When you meet the pupils try to come across as friendly but very firm and professional - first impressions count. Get a feel for the standard of work by looking in detail at a few high, average, and low attainers so that you can bear them all in mind when you're planning.
See the classroom you'll be in next term and make a note of what's in it.
You'll probably be confronted with a pile of furniture in the centre of the room when you return at the end of the holidays, so take a photo of how the furniture is arranged now. Look at the resources in your classroom and the rest of the school. Have you got all that you need?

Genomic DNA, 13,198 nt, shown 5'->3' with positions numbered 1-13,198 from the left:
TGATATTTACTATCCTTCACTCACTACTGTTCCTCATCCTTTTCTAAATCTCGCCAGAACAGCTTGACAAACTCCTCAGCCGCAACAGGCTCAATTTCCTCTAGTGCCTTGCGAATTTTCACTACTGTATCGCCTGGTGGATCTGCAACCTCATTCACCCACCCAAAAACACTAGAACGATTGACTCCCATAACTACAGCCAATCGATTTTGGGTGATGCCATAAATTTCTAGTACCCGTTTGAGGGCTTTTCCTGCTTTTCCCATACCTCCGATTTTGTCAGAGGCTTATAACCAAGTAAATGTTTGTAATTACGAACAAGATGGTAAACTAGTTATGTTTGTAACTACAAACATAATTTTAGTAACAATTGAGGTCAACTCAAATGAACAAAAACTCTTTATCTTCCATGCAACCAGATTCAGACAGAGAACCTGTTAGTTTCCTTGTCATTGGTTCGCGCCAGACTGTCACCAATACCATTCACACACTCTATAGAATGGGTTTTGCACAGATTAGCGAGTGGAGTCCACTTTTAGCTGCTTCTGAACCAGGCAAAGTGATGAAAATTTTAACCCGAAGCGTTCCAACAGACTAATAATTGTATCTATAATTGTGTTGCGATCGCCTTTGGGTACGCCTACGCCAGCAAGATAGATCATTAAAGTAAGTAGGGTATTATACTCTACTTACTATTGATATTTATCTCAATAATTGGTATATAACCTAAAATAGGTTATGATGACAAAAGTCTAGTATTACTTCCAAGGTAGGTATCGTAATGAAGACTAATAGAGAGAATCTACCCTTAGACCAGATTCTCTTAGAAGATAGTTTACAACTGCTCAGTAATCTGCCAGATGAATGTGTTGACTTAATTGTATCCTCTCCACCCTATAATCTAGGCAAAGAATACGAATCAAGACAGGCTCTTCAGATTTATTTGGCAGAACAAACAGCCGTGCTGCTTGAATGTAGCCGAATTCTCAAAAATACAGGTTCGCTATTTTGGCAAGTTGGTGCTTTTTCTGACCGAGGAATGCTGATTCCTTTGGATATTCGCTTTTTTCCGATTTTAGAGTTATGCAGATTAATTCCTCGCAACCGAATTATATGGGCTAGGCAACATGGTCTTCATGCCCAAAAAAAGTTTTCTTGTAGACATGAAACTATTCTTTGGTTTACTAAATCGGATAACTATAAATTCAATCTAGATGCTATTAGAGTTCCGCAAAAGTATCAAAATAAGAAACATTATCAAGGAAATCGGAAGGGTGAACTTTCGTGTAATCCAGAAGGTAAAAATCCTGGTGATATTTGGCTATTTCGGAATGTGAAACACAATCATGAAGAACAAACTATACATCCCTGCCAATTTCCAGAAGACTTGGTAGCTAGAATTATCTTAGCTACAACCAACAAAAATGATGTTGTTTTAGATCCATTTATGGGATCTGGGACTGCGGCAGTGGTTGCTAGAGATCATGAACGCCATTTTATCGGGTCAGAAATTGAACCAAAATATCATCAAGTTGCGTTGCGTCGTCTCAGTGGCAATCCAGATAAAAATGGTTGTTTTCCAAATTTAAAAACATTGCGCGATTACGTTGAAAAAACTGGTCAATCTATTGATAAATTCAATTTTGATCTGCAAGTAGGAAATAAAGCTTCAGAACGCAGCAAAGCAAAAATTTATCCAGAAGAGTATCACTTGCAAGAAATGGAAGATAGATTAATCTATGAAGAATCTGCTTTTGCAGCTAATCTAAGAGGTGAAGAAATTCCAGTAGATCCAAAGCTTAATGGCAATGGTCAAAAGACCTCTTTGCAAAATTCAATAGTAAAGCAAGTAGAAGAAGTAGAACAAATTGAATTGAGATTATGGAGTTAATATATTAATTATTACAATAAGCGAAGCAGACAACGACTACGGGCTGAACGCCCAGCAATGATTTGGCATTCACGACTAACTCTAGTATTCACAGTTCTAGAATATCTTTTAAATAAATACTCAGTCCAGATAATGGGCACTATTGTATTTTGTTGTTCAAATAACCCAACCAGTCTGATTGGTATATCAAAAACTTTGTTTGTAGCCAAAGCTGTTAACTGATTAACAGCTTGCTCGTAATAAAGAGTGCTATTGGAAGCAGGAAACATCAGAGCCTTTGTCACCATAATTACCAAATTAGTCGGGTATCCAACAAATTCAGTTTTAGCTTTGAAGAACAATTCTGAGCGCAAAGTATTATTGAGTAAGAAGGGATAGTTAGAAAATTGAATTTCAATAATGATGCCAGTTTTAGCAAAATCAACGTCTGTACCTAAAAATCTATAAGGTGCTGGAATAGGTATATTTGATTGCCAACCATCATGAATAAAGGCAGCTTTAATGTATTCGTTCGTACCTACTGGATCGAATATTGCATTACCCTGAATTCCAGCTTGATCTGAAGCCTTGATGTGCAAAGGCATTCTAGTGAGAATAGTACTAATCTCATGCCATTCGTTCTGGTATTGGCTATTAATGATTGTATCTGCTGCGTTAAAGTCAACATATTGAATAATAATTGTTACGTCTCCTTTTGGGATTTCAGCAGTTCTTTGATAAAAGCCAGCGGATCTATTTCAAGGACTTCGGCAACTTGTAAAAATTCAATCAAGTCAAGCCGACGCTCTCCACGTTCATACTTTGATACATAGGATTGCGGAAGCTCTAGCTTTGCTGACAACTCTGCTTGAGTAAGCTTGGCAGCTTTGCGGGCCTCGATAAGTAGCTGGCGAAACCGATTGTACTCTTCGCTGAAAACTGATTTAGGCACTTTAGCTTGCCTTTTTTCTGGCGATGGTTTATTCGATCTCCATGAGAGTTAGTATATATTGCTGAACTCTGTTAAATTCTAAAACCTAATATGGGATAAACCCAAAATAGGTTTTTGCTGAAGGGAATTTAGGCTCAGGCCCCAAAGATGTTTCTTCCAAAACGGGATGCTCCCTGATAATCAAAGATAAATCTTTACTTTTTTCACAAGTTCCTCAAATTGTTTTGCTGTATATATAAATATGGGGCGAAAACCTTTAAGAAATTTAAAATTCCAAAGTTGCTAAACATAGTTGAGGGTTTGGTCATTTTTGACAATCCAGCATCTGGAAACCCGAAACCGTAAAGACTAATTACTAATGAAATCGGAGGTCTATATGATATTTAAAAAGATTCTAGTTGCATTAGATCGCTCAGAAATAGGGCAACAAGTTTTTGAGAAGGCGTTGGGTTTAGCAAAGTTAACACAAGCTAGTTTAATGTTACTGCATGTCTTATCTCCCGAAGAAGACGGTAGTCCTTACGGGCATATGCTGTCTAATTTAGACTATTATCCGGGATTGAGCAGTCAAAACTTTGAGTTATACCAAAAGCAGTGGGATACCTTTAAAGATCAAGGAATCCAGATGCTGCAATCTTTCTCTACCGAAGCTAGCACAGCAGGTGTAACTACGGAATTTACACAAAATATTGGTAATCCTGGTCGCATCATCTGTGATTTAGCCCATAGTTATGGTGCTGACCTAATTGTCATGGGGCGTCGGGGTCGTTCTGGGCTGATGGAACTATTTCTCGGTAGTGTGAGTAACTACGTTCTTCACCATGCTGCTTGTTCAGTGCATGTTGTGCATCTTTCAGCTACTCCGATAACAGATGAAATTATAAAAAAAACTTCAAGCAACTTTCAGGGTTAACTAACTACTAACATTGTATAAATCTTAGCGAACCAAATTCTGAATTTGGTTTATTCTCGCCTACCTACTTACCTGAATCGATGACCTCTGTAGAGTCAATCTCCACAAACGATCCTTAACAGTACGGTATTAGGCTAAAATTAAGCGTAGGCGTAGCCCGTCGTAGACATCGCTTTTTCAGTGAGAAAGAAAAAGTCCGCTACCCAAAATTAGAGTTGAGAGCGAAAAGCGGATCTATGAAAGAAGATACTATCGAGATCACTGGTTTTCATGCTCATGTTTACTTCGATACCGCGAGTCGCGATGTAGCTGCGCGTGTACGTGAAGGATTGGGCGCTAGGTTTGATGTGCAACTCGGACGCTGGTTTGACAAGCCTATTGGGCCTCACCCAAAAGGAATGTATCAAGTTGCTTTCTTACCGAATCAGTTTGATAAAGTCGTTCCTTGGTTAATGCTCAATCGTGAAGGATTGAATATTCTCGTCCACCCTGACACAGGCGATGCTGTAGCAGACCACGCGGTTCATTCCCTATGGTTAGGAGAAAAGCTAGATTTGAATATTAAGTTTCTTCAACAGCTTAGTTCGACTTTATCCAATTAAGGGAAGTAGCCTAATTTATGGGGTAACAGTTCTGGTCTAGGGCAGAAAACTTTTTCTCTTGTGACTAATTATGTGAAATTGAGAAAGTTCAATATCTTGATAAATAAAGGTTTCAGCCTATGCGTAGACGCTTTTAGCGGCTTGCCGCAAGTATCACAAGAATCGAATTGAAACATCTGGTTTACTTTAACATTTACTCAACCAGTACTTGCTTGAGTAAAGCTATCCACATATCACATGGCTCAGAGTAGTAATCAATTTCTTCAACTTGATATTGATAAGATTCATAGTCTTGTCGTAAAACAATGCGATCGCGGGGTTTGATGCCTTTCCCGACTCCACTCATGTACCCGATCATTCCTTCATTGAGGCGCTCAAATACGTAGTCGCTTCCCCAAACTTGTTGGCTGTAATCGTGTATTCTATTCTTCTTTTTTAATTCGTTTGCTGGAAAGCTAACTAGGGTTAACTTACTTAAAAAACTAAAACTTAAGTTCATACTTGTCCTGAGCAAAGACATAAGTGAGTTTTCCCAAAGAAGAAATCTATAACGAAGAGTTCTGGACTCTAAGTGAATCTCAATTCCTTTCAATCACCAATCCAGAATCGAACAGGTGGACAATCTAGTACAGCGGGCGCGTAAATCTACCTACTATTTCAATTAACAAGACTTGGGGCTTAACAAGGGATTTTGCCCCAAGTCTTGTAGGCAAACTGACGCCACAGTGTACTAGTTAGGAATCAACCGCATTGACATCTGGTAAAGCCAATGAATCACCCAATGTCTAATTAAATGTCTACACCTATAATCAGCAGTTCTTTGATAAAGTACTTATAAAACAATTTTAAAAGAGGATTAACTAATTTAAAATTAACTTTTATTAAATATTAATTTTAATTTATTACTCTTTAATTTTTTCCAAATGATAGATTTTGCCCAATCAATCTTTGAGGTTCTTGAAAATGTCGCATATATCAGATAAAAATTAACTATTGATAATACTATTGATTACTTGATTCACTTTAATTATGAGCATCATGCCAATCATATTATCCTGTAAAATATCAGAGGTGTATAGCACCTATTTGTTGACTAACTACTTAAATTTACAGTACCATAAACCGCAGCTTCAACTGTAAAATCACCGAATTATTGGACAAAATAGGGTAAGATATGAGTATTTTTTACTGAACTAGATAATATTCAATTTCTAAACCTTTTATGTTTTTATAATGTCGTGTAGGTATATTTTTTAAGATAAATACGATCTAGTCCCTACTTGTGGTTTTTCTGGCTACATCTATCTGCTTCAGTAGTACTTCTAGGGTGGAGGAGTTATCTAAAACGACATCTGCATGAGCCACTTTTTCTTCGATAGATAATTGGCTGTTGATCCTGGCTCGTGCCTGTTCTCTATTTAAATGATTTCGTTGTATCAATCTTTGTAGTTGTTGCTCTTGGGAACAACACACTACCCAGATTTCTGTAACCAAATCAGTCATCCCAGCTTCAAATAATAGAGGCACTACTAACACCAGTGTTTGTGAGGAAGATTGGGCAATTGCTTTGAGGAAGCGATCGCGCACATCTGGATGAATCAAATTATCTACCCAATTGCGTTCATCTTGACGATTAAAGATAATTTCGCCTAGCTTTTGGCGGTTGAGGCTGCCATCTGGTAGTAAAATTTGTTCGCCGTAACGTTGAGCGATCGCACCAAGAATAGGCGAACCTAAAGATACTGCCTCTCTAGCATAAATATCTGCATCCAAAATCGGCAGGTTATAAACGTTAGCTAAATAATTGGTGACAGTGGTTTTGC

Someone on The TES's new teacher forum despaired when she saw her room:
"What a tip! All the artefacts are broken, displays hanging off walls, none of the tables match, the blinds are broken, my whiteboards have loads of scratches and dents in, there are no whiteboard pens."
If that happens to you, make a list of everything that needs to be put right: schoolkeepers normally get things shipshape in the holidays.
Resources may be hidden away in someone else's cupboard, so ask around.
What you want to avoid is worrying about it when you should be preparing - and building your stamina for the term ahead. You should leave the school feeling full of enthusiasm, with lots of information and secure in the knowledge that you'll be supported.
For some people, though, the visit gives them lots to worry about. Talking to jaded teachers and seeing pupils behaving badly contradicts impressions gained at interview. Remember, you're seeing the school at its worst, with with exhausted teachers and demob-happy kids. It'll be better at the start of the school year - honest.
New teacher forum www.tes.co.ukstaffroom